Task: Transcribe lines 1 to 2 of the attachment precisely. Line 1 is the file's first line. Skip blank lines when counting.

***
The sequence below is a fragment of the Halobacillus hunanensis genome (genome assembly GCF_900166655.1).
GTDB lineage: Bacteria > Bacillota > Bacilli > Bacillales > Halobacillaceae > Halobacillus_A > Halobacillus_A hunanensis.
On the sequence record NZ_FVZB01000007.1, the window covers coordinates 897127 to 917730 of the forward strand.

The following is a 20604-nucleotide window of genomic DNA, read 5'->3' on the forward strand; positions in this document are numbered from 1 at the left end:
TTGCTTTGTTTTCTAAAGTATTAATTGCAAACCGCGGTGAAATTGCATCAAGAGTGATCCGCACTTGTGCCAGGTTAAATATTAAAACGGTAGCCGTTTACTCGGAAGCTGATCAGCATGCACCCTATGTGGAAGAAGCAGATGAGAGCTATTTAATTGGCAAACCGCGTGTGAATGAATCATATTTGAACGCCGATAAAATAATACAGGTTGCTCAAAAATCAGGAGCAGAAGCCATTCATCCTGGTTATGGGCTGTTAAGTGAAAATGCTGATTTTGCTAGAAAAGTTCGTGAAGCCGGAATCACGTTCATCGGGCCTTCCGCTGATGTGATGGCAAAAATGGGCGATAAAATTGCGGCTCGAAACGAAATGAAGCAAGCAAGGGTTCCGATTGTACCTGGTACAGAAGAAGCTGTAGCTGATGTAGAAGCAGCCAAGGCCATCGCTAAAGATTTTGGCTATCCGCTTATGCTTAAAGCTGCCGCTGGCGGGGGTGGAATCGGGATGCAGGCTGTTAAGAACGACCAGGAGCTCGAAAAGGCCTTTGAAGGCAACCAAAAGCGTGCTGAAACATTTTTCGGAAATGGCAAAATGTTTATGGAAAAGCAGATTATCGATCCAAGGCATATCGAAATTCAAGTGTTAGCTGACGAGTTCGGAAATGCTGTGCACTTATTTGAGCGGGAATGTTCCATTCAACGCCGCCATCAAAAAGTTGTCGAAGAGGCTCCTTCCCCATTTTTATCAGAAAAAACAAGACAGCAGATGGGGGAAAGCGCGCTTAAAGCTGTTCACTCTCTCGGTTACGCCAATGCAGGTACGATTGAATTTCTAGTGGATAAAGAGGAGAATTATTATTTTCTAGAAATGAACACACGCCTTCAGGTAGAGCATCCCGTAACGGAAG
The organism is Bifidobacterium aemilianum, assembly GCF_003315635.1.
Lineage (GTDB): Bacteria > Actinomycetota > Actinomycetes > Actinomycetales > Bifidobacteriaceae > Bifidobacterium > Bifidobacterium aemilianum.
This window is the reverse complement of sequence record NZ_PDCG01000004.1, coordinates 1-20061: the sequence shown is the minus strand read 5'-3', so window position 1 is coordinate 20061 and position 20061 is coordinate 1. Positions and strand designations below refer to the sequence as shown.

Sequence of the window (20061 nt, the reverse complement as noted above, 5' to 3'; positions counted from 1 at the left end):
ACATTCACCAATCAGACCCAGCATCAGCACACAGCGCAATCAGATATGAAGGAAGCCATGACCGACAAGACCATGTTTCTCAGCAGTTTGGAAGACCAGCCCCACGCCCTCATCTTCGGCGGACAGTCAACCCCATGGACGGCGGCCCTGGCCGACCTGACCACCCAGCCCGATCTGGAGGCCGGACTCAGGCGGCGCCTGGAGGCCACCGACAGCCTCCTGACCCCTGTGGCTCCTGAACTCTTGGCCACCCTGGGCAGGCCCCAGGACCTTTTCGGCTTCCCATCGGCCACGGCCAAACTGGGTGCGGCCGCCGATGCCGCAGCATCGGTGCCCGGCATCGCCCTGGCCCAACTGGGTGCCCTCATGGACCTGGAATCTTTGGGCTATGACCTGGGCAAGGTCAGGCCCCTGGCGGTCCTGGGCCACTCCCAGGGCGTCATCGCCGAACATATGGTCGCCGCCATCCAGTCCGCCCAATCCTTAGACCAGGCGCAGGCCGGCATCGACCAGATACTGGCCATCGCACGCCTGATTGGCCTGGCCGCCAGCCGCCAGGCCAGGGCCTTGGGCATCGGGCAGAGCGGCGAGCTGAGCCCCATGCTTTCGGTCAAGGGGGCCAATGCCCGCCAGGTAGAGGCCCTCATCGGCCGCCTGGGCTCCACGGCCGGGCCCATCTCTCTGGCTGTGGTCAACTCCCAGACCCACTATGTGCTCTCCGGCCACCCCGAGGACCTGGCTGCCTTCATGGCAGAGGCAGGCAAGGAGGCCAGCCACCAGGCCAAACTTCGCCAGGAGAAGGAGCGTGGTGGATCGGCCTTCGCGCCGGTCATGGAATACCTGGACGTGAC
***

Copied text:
The sequence below is a fragment of the Halobacillus hunanensis genome (genome assembly GCF_900166655.1).
GTDB lineage: Bacteria > Bacillota > Bacilli > Bacillales > Halobacillaceae > Halobacillus_A > Halobacillus_A hunanensis.